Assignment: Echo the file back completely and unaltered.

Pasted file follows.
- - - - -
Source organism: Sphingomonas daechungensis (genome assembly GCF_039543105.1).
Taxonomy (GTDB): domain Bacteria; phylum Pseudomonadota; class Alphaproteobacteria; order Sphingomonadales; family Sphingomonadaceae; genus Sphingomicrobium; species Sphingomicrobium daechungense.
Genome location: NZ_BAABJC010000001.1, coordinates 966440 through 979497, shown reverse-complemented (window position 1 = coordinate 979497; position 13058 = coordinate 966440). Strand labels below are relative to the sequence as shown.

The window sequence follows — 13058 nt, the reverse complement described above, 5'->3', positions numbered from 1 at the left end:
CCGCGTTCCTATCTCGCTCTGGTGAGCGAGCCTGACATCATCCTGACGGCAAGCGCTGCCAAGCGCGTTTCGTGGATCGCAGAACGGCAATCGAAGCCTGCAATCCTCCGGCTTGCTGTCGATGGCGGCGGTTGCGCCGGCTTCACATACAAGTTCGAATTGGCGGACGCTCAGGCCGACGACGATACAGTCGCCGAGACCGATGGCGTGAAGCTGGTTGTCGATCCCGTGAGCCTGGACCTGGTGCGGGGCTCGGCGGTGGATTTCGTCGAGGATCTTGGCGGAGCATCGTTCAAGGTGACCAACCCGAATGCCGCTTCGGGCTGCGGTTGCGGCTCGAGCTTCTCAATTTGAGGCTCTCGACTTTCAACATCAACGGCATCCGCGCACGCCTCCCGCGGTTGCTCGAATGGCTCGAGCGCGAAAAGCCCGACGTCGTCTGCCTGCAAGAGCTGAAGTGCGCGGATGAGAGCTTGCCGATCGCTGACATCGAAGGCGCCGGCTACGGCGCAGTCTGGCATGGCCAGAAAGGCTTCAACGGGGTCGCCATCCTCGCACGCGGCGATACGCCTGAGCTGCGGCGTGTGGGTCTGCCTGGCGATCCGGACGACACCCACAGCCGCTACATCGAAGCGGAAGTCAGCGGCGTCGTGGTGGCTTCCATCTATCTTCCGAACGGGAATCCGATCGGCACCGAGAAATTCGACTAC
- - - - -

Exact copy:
Source organism: Sphingomonas daechungensis (genome assembly GCF_039543105.1).
Taxonomy (GTDB): domain Bacteria; phylum Pseudomonadota; class Alphaproteobacteria; order Sphingomonadales; family Sphingomonadaceae; genus Sphingomicrobium; species Sphingomicrobium daechungense.
Genome location: NZ_BAABJC010000001.1, coordinates 966440 through 979497, shown reverse-complemented (window position 1 = coordinate 979497; position 13058 = coordinate 966440). Strand labels below are relative to the sequence as shown.

The window sequence follows — 13058 nt, the reverse complement described above, 5'->3', positions numbered from 1 at the left end:
CCGCGTTCCTATCTCGCTCTGGTGAGCGAGCCTGACATCATCCTGACGGCAAGCGCTGCCAAGCGCGTTTCGTGGATCGCAGAACGGCAATCGAAGCCTGCAATCCTCCGGCTTGCTGTCGATGGCGGCGGTTGCGCCGGCTTCACATACAAGTTCGAATTGGCGGACGCTCAGGCCGACGACGATACAGTCGCCGAGACCGATGGCGTGAAGCTGGTTGTCGATCCCGTGAGCCTGGACCTGGTGCGGGGCTCGGCGGTGGATTTCGTCGAGGATCTTGGCGGAGCATCGTTCAAGGTGACCAACCCGAATGCCGCTTCGGGCTGCGGTTGCGGCTCGAGCTTCTCAATTTGAGGCTCTCGACTTTCAACATCAACGGCATCCGCGCACGCCTCCCGCGGTTGCTCGAATGGCTCGAGCGCGAAAAGCCCGACGTCGTCTGCCTGCAAGAGCTGAAGTGCGCGGATGAGAGCTTGCCGATCGCTGACATCGAAGGCGCCGGCTACGGCGCAGTCTGGCATGGCCAGAAAGGCTTCAACGGGGTCGCCATCCTCGCACGCGGCGATACGCCTGAGCTGCGGCGTGTGGGTCTGCCTGGCGATCCGGACGACACCCACAGCCGCTACATCGAAGCGGAAGTCAGCGGCGTCGTGGTGGCTTCCATCTATCTTCCGAACGGGAATCCGATCGGCACCGAGAAATTCGACTAC